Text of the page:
October 20th, 2014
The Mask of Loki is an ancient Scandinavian artifact that, when worn at night, brings your deepest desires to life. Stanley Ipkiss used the Mask to gain the things he needed in life, but when his life takes a turn for the worse, he blames the precious green article, throwing it out of his life, and into the hands of failing musician Max Harmon. With his newfound abilities, Max sees the world as he likes – through emerald-tinted specs. His career takes off, and nothing can hold him back…except Stanley Ipkiss.
And so is the plot based on a character not normally seen in the fan film genre. It’s refreshing to see a fan take on this classic comic book. Fan Film Follies talks with GM Finney Productions the makers behind to “The Mask Strikes Back“.
FAN FILM FOLLIES (through Christopher Moshier): What got you into filmmaking more specifically fan filmmaking?
GM FINNEY PRODUCTIONS: I think it was around 2005 after seeing…dare I say it, the “sequel” to ‘The Mask’. I thought it was a complete disaster and a waste of what could have been an incredible franchise. So without delay, I decided to go out and write my own sequel to ‘The Mask’.
FFF: Why “The Mask” fan film opposed to any other character or franchise?
GM: ‘The Mask’ has been my all-time favorite movie and character from a very young age, and since the day I saw the movie, I became obsessed with it! To be honest, I still am to this day (laughs). I think there are many directions to go with ‘The Mask’ and that’s what peaked my interest.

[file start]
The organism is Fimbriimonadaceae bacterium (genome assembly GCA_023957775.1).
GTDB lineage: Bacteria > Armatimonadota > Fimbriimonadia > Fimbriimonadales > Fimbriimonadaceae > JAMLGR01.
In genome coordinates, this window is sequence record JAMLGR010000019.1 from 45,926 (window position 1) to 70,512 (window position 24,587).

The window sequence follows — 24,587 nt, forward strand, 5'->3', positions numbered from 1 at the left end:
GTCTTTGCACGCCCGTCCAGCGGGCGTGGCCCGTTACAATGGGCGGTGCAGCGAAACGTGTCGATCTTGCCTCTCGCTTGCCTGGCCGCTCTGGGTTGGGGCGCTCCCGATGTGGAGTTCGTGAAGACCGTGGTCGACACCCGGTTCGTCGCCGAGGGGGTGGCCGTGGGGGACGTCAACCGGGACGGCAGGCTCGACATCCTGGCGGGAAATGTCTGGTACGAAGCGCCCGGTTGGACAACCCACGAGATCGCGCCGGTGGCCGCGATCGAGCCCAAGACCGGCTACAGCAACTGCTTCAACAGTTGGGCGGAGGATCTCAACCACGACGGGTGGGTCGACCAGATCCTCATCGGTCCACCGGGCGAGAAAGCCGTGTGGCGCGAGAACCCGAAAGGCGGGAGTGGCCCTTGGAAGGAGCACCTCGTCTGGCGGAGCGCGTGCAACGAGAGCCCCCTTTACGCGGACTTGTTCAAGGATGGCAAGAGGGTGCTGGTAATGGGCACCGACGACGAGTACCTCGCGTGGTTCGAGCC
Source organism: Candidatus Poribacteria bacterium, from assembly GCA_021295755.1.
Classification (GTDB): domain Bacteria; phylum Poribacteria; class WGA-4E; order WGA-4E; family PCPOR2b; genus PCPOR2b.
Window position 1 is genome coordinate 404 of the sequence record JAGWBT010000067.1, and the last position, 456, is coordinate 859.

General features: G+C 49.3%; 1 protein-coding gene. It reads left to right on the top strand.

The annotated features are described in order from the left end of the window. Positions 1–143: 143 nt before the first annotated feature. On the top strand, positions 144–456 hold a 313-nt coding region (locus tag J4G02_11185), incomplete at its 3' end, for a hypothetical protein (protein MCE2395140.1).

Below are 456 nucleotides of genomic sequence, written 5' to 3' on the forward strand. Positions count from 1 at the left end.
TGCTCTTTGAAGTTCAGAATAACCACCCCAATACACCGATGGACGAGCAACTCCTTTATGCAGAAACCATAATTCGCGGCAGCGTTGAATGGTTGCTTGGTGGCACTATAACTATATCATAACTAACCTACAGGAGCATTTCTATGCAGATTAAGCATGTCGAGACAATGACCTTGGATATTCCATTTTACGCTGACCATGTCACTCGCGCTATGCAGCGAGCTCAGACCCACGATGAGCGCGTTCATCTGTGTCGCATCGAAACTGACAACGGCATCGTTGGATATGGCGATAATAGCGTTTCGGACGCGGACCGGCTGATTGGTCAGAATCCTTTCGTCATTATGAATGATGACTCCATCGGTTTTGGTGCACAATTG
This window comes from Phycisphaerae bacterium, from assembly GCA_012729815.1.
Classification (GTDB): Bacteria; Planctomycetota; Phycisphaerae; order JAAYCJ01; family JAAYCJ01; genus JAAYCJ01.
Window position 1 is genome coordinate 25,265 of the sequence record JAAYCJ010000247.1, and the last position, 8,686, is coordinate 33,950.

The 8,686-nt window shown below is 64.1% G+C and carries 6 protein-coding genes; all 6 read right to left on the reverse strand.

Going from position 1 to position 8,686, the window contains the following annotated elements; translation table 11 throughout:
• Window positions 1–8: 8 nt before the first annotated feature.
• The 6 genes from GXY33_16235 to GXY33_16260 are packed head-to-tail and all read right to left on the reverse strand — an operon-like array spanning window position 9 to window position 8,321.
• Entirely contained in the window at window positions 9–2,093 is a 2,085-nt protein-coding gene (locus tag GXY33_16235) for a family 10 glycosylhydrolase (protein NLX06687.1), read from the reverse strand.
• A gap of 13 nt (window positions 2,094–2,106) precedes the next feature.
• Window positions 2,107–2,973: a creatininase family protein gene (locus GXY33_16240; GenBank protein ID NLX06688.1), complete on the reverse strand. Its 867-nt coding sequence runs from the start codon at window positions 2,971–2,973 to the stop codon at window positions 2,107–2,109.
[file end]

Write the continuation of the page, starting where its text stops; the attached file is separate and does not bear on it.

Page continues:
FFF: Son of the Mask? Why? Why would they make such a thing?
GM: Tell me about it. New Line Cinema really confuses me. They make an incredible film in 1994 with a great cast, great story and mind blowing special effects. And ten years later, instead of things improving, they somehow make it ten times worse! I can only say one thing, compare ‘Son of the Mask’ with the original ‘Mask’ comics! But that aside, I would LOVE to see ‘The Mask’ back on screen. Obviously, we would all like to see Jim Carrey back in the role, but I think it’s safe to say that will never happen. So I would like to see a re-imagining of the character, in the same tone as the comic book. That is what I would do and that is what the fans want to see!
FFF: The Mask of Loki that appears in your film – was that a licensed prop or was that fan made? How about the green The Mask’s mask?
GM: Well, before I decided to make this movie, I came across a replica Loki Mask on the internet and I just HAD to have it! Unfortunately, I lost that particular Mask and got another one. This Mask is the one Eric’s character (Stanley Ipkiss) uses in the movie. So again, because that Mask was sent 4,000 miles away to the US, I got my hands on ANOTHER replica and this one was used for the UK scenes.
FFF: How about the green The Mask’s mask?
GM: The green latex mask was basically a new design we came up with and based loosely on ‘The Mask Returns’ comic. We decided to add a false Mohawk onto it (as it was originally bald) to give it a more rock/punk look. The Stanley Ipkiss mask was just an officially licensed 1994 mask that we cut the mouth out of to see the actors mouth move when he talked.
FFF: How does one make a fan film? Give some hints for other people who want to make a fan film.